Saturday, August 01, 2009

When policies fail, demonize

The health care 'reform' that Democrats and President Barack Obama are pushing is failing to gain support among the American public.

Citizens, outraged over the issue, are angrily confronting their representatives in town halls and forums within their districts. As a result, representatives are calling out the police and acting indignant over the outrage and opposition they're getting from their bosses - but that's another subject for another day.

So what's a politician to do?

Create an enemy.

Start talking about how some entity is "taking advantage" of you, or is "evil, immoral and villainous" in how they deal with you. Demonize a particular industry so you can rally the masses in an emotional appeal 'for' you and 'against' someone else.

It's a tried and true tactic from a political perspective, though usually it's used on prior officeholders. Democratic Party strategist Liz Chadderdon recently said:

"I think Bush-bashing has been alive and well since '07 and, since it keeps working, why not use it? Voters have short memories..."

So if it works, why not?

And that's the game plan for the health care bill.

Sen. Dick Durbin jumped on the bandwagon attacking insurance companies.

“The health insurance companies are some of the most profitable businesses in America. By fighting change they're protecting their bottom line.”

Yep - there's a profitable business industry employing and providing services for millions. They must be bad.

Now, remember, these are for-profit organizations. You pay them an agreed-upon amount in the hopes that you never have to take advantage of what they are guaranteeing in return. And if you do have to take advantage of their coverage, you're pretty sure the total you've paid them over time is going to be less than what they end up paying on your behalf. That's the way insurance works.

But Durbin wants you to think negatively about these companies - because they want to make a profit on behalf of their shareholders (who probably include many individuals very similar to you). If he's going to get you to support his plan to put them out of business - and that's what the legislation will do - he has to get you to hate these companies, or at least distrust them so you want what he's offering instead.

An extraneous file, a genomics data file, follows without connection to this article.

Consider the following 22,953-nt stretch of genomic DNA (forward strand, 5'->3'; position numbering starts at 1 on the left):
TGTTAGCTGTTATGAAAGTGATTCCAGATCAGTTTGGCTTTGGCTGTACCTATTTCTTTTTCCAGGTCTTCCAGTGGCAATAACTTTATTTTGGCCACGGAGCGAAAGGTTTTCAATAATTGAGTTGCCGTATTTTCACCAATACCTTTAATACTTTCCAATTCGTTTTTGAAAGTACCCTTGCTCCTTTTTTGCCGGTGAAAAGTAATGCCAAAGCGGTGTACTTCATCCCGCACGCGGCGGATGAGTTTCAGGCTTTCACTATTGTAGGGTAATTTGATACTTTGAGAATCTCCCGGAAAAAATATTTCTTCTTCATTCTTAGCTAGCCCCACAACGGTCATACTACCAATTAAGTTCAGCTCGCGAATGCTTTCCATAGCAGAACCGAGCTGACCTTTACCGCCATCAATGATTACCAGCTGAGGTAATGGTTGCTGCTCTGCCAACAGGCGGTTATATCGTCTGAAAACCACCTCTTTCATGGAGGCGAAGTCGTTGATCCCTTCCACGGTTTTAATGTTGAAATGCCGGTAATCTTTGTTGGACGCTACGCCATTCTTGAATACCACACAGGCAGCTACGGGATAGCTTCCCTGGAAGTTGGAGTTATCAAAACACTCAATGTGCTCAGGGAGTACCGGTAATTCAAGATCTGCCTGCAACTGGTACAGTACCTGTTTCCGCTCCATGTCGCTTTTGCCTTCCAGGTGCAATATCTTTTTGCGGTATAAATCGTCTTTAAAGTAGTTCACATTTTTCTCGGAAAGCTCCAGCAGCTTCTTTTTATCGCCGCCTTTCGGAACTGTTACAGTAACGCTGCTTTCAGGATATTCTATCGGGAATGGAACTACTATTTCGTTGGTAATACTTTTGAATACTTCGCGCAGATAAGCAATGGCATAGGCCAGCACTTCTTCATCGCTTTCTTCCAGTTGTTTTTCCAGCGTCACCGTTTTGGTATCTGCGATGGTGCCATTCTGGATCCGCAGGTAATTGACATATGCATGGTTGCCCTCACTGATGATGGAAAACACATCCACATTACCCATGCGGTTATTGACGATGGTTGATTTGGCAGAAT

Hypocritical House Speaker Nancy Pelosi went so far as to call these businesses, 'the villains':

"It is somewhat immoral what they are doing. Of course, they have been immoral all along how they have treated the people that they insure," MSNBC's Luke Russert quoted her as saying. "They are the villains in this."

Of course, taking campaign donations from such villainous, immoral entities is perfectly okay for her - but we shouldn't trust them. Oh no!

I hate the class warfare approach to politics these days. I don't believe that people with money are evil because they have more than me. I don't believe I'm entitled to the fruits of their labor simply because they have more fruit. I believe I should be rewarded for my hard work and my labors. I should not have my fruit taken and given to others who haven't worked as hard or for as long as I have.

I also don't believe that profit is a dirty word, or that for-profit companies are evil because they exist to make money on behalf of their shareholders and owners. I don't believe I need to have an enemy to make me 'feel' positively about a policy that's being promoted.

Most importantly, I believe that the need to create an enemy in order to get people on a particular side of an issue clearly demonstrates the weakness of that position in the first place. And our immediate reaction to such a ploy should be distrust and rejection the tactic, the person using it and the policy.

But with many people, appealing to their emotions and using the politics of envy and greed, works. I just hope we can stop 'feeling' and start 'thinking' before it's too late.

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